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Trump's Plan To Hire 15,000 Border Patrol And ICE Agents Won't Be Easy

A U.S. Customs and Border Patrol agent passes along a section of border wall in Hidalgo, Texas.
Eric Gay
A U.S. Customs and Border Patrol agent passes along a section of border wall in Hidalgo, Texas.

President Trump wants to hire 5,000 more Border Patrol agents and 10,000 more Immigration and Customs Enforcement (ICE) officers to enforce his executive orders on immigration.

It wont be easy.

Homeland Security Secretary John Kelly was blunt when asked by a member of Congress about it. He said he will add to the ranks "as fast as we can."

But he quickly added, "we will not lower standards and we will not lower training." Kelly then said he didn't believe "we're going to get 10,000 and 5,000 on board within the next couple of years."

The Border Patrol is part of Customs and Border Protection (CBP), which enforces the law at the border. ICE officers enforce immigration and customs laws in the U.S. interior.

The number of CBP agents doubled during the George W. Bush and Barack Obama administrations, from 10,000 to 21,000. But there were problems. New agents were rushed through training and into the field, some without completed background checks.

"You have to make sure that no red flags come up in someone's background before you're putting them in a position like this," says Shawn Moran, vice president of the National Border Patrol Council, the union that represents Border Patrol agents.

Moran says it will be "difficult but not impossible" to find 5,000 new agents, adding that when it comes to hiring and training border patrol agents, "we are fans of extreme vetting to make sure that we get the right people."

Yet Moran thinks one part of that vetting is too extreme: the polygraph exam that candidates have to undergo. He calls it flawed and overly burdensome, and says it excludes a higher percentage of candidates than at any other federal agency where polygraphs are used.

The AP reportedthat 2 out of 3 applicants fail the exam.

The test can run eight hours, Moran says, and "is excluding qualified candidates from being Border Patrol agents."

James Tomsheck, former head of internal affairs at CBP, defends the test. He told NPR's Morning Edition it weeded out candidates who had criminal backgrounds and some would-be agents who were members of drug cartels that wanted to infiltrate CBP as spies.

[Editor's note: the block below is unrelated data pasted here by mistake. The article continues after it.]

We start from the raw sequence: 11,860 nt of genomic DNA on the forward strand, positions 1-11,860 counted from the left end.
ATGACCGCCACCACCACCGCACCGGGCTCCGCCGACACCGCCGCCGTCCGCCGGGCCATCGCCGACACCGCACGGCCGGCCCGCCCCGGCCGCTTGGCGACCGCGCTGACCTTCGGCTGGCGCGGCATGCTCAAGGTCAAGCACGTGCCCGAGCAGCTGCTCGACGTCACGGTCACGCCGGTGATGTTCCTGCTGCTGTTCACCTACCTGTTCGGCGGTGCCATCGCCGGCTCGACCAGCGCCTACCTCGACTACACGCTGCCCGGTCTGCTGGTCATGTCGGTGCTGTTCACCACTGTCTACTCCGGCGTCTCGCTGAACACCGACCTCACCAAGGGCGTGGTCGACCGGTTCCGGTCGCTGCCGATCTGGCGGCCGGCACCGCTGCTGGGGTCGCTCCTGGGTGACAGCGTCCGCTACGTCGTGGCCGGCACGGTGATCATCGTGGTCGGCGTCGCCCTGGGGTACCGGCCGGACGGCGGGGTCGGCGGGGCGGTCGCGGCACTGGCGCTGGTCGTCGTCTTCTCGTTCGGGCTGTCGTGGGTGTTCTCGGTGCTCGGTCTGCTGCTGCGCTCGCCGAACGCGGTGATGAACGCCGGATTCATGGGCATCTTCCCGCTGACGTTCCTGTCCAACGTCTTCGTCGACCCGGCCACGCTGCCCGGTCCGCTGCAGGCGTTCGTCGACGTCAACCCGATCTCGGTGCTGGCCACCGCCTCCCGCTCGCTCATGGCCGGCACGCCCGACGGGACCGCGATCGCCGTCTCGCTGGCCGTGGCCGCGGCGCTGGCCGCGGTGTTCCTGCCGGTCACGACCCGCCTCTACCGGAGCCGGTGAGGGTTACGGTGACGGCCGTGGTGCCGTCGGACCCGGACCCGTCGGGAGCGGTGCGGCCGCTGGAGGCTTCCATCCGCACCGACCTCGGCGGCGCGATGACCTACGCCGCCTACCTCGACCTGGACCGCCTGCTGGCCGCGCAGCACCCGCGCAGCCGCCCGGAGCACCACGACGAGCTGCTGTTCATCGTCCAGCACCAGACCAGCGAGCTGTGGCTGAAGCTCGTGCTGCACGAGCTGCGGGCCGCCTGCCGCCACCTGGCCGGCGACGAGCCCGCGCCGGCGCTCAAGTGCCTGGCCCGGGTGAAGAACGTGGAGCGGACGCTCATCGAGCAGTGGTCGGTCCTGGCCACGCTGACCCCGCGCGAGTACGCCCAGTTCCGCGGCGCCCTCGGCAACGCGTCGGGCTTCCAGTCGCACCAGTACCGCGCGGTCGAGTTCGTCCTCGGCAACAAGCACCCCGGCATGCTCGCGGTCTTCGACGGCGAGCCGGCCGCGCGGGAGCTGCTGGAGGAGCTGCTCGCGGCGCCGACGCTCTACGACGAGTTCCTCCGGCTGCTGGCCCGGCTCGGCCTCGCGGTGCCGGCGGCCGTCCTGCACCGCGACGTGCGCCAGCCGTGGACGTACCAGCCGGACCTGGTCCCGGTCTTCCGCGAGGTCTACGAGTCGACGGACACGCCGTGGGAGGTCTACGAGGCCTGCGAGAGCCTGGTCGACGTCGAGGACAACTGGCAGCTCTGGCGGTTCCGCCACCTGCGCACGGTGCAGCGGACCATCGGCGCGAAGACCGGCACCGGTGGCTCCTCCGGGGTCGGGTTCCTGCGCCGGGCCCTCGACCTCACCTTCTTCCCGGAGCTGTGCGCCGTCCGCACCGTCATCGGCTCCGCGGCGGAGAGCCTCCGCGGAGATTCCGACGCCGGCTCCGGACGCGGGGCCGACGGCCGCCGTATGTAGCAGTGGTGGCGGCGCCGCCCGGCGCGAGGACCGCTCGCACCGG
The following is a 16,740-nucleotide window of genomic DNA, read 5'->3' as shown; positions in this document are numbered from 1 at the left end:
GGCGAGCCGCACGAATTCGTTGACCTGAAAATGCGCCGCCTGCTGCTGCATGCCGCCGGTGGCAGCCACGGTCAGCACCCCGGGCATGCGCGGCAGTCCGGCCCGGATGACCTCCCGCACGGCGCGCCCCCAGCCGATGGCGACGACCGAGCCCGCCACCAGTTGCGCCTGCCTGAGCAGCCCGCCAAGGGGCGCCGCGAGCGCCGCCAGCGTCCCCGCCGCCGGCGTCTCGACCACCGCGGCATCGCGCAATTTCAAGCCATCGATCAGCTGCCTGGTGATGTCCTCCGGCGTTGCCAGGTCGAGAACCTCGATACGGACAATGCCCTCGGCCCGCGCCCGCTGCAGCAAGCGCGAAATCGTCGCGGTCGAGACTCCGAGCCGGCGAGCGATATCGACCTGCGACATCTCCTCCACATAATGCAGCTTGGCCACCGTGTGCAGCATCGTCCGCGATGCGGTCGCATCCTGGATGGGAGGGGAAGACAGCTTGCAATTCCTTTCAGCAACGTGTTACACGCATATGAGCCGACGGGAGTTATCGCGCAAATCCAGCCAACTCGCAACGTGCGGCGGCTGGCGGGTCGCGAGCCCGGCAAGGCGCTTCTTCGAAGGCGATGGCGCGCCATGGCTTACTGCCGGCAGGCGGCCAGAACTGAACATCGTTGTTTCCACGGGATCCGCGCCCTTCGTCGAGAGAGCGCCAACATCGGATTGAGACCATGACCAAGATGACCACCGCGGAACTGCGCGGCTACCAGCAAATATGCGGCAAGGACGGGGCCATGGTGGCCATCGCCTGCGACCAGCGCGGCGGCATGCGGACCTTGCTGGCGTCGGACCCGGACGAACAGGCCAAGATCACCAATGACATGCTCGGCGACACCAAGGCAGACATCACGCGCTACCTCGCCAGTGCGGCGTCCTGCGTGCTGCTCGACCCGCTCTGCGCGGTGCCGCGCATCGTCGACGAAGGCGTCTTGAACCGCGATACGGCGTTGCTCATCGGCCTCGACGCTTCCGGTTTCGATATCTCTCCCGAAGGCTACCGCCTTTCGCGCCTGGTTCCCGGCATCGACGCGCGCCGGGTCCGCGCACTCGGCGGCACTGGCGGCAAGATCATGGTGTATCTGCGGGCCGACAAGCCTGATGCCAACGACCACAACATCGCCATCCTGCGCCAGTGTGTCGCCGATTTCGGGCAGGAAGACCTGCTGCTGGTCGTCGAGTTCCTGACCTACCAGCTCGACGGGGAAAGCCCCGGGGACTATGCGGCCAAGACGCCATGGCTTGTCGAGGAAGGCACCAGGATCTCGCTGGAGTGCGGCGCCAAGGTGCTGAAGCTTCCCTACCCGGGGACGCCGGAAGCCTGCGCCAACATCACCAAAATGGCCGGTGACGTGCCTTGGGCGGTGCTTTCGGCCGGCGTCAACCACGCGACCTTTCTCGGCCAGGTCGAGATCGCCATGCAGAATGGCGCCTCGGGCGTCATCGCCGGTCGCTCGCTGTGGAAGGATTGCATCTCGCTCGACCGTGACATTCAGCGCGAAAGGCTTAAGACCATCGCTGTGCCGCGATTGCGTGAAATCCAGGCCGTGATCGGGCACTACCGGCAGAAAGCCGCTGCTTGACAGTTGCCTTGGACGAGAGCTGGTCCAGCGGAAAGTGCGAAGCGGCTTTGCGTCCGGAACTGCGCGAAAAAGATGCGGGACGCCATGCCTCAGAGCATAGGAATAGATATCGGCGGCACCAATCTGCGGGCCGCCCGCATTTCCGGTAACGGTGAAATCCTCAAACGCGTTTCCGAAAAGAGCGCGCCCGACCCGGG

Tomsheck says there have been efforts to remove some questions from the exam, which he says "is beyond my comprehension."

In the past, CBP has also had a problem retaining Border Patrol agents.

The agency is now down some 1,600 agents from the 21,000 it's authorized for.

Jay Ahern, a former CBP official now with the private security firm the Chertoff Group, says one problem is sending new recruits to distant outposts. "When you recruit somebody, let's say from Boston, and that person's gone through the six months of the hurdle [of the] hiring process, and you offer them a job in Del Rio, Texas and they realize what it's like when they get to Del Rio," Ahern says, they realize "this isn't what I expected it to be."

Ahern says additional Border Patrol agents are very much needed, but that it's going to take time to recruit and hire them, administer medical exams and drug screening, fitness tests and training. "To get somebody delivered on the border," Ahern says, takes a significant period of time, and is "not something that should be compromised."

Even if the process began today, it could take a year or more to bring a new agent on board.

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NPR News' Brian Naylor is a correspondent on the Washington Desk. In this role, he covers politics and federal agencies.